Cor­po­rates see ben­e­fit of mind­ful­ness

The Star Late Edition - - HEALTH VERVE - STAFF RE­PORTER VUYO MK­IZE

ARE YOU present in the moment – aware of where you are, how you feel and what you are do­ing?

Are you sit­ting at your work­sta­tion at this moment trawl­ing the in­ter­net, to pro­cras­ti­nate be­fore pay­ing at­ten­tion to the pile of work on your desk? Ever tried be­ing mind­ful? Ac­cord­ing to Mind­ful, a non­profit or­gan­i­sa­tion, mind­ful­ness is “the ba­sic hu­man abil­ity to be fully present, aware of where we are and what we’re do­ing, and not overly re­ac­tive or over­whelmed by what’s go­ing on around us”.

And lead­er­ship ex­pert Deb­bie Good­man-Bhyat, au­thor of a best-sell­ing book on the sub­ject of mind­ful­ness, says, the world’s top com­pa­nies are in­creas­ingly in­tro­duc­ing mind­ful­ness prac­tices into their or­gan­i­sa­tions.

This is in an ef­fort to help em­ploy­ees re­duce stress and anx­i­ety, in­crease fo­cus and at­ten­tion, and ul­ti­mately en­hance pro­duc­tiv­ity – and South African com­pa­nies are start­ing to fol­low suit.

“Mind­ful­ness is no longer an opaque con­cept re­served for yoga re­treats and mo­ti­va­tional memes,” Good­man-Bhyat said.

“The con­cept and prac­tice has – not sur­pris­ingly – found grate­ful and re­cep­tive au­di­ences in many of the world’s lead­ing com­pa­nies, in­clud­ing here in South Africa.

“The idea that peo­ple who prac­tise mind­ful­ness prin­ci­ples might be on the fringes of so­ci­ety be­longs to a past era, and these days there is enough data, re­search and sci­en­tific in­for­ma­tion sup­port­ing not only the per­sonal, but also com­mer­cial ben­e­fits of a more in-tune, holis­tic ap­proach to life and work.”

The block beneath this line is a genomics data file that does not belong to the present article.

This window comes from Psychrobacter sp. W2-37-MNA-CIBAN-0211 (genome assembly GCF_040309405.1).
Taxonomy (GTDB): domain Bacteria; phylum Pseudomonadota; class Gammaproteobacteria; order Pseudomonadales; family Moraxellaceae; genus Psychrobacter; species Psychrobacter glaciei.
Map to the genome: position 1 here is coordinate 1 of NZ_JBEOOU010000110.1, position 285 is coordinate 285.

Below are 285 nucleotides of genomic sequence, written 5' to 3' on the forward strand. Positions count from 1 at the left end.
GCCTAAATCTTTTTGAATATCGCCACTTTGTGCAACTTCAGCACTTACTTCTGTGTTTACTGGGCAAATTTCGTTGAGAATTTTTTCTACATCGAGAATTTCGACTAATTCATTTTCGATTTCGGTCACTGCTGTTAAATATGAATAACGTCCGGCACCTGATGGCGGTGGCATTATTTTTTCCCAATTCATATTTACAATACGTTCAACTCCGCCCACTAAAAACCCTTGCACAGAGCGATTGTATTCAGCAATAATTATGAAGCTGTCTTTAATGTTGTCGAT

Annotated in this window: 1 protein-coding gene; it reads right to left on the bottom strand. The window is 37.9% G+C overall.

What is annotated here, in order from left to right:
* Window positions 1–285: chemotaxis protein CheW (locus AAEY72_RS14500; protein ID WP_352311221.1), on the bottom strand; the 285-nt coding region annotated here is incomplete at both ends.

Good­man-Bhyat said: “Mind­ful­ness is a re­spected, ac­knowl­edged global move­ment, pi­o­neered by PhD Pro­fes­sor of Medicine Emer­i­tus, Jon Ka­bat-Zinn. It is in­creas­ingly be­com­ing main­stream, and a grow­ing num­ber of top lead­ers are start­ing to in­cor­po­rate mind­ful­ness-based prac­tices and prin­ci­ples in their per­sonal and pro­fes­sional lives.”

Mind­ful­ness pro­grammes and prac­tices are known to have been in­tro­duced at some high-pro­file or­gan­i­sa­tions, in­clud­ing Google, In­tel, Aetna, Keurig Green Moun­tain and Tar­get.

Lo­cally, Good­man-Bhyat re­cently pub­lished In­theFlow – Tak­ing Mind­ful­ness to Work, the re­sult of her years-long re­search into the im­pact of im­ple­ment­ing mind­ful­ness prac­tices in the work­place.

It soon leaped to the busi­ness best-seller list post-publi­ca­tion, with busi­ness lead­ers en­thu­si­as­ti­cally back­ing the six-prompt for­mula that forms the ba­sis of the guide.

Al­lon Raiz, chief ex­ec­u­tive of Raiz­corp, noted that Good­manBhyat had man­aged to build the bridge be­tween the hec­tic chaos of IT’S AN age-old de­bate – do you eat three square meals a day or snack on sev­eral smaller por­tions through­out the day to lose weight?

Ac­cord­ing to Irene Labuschagne, a di­eti­tian at the Nu­tri­tion In­for­ma­tion Cen­tre, Stel­len­bosch Univer­sity, the jury is still out.

This de­spite a re­cent report from the Daily Mail UK quot­ing the head of the Na­tional Obe­sity Fo­rum in the UK, former Pro­fes­sor David Haslam, as say­ing frequent snack­ing is ideal for busy pro­fes­sion­als, and the con­cept of three meals a day is “out­dated”.